It’s the campaign finance scandal nobody talks about: In a political system where credibility and influence flow from cash, poor neighborhoods don’t even register.
While Upper East Siders forked over nearly 6,000 campaign contributions to federal candidates last year, an analysis by zip code shows there is virtually no cash at all flowing out of the city’s poor neighborhoods. According to the records, Morrisania residents made only two campaign contributions last year, and one was from one politician to another (Assemblywoman Gloria Davis to Hillary Clinton).
Longwood and Highbridge, some of the most depressed areas in the Bronx, each showed only one campaign contribution last year.
In Brooklyn’s poor neighborhoods, it’s much the same story: The main ZIP in Bushwick generated only eight campaign contributions, and people in 11221 (Bushwick and Bedford-Stuyvesant) made only four federal contributions. (This data is courtesy of Bronx watchdog Matthew Lee. See his website at www.innercitypress.org for more details.)
Local elections are a little less lopsided, although most of the money still comes from Manhattan. According to the New York City Campaign Finance Board, Highbridge has so far handed over $6,935 from 22 contributors for the 2001 local election cycle. By comparison, the Upper East Side has provided $1,072,485 for the next local election from 1,154 contributors–a whopping 350 times as much cash as from Bushwick, where a mere 15 donors gave a total of $3,135.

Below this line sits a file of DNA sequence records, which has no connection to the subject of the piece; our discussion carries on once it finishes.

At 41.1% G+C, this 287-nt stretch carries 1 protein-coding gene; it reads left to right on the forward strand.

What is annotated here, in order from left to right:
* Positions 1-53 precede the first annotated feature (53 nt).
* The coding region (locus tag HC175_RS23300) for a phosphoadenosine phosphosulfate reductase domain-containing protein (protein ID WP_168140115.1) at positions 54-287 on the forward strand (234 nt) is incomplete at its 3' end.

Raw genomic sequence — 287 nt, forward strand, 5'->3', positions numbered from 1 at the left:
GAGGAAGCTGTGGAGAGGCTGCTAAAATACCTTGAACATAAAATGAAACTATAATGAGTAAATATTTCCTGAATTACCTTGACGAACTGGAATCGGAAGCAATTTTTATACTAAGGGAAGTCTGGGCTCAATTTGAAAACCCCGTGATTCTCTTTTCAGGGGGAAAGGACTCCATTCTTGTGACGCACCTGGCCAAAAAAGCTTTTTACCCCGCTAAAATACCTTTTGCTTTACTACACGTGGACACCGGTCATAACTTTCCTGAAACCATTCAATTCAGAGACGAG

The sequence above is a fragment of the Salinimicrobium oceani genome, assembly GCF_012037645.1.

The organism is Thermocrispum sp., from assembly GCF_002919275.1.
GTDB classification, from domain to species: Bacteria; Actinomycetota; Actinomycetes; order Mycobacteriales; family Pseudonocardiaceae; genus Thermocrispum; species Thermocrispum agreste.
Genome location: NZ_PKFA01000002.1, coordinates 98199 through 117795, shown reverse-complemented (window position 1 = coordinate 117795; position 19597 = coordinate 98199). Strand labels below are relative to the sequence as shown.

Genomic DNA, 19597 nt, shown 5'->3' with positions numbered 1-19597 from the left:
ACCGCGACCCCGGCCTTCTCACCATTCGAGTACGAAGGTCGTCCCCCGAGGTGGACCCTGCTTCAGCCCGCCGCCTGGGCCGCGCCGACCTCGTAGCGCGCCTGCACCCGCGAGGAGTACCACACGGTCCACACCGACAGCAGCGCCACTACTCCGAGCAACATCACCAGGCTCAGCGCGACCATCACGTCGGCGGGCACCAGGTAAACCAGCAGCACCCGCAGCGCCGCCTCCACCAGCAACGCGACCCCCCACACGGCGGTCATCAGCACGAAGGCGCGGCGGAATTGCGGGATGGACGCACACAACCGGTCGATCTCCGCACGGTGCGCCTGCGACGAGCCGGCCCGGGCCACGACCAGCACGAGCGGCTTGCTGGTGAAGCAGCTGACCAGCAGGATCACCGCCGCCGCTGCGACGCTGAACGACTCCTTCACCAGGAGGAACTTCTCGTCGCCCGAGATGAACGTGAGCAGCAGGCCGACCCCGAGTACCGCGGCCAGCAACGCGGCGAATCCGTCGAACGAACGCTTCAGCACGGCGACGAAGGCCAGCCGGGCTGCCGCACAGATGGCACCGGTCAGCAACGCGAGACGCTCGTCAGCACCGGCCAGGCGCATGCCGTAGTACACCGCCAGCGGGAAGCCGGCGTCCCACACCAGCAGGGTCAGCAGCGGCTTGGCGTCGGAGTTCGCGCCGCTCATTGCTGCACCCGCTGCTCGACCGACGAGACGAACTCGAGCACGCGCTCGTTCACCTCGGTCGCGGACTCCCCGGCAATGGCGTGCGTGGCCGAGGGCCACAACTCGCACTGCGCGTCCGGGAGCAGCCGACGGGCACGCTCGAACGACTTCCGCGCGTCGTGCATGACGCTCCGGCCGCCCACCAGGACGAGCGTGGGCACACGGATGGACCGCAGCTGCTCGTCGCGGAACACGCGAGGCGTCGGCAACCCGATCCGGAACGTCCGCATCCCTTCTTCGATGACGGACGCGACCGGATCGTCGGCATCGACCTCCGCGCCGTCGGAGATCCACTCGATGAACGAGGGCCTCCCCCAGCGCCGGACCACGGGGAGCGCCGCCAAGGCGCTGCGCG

Obviously, poor people have less cash to throw around for electioneering. But, points out ACORN’s Bertha Lewis, that’s not the whole story. Part of the reason for this glaring gap is that politicians rarely ask poor people for donations. “Those [Upper East Side] people write checks because somebody’s asking them,” said Lewis, who was involved in last year’s Clean Money/Clean Elections campaign. “It’s also part of their culture. It’s part of what they learn as kids.”
For Lewis, these stats reveal that campaign finance reform should be directed toward getting average people involved in campaigns. “The religious right understood that,” she adds. “Stop focusing on huge corporations, let’s focus on average folks.”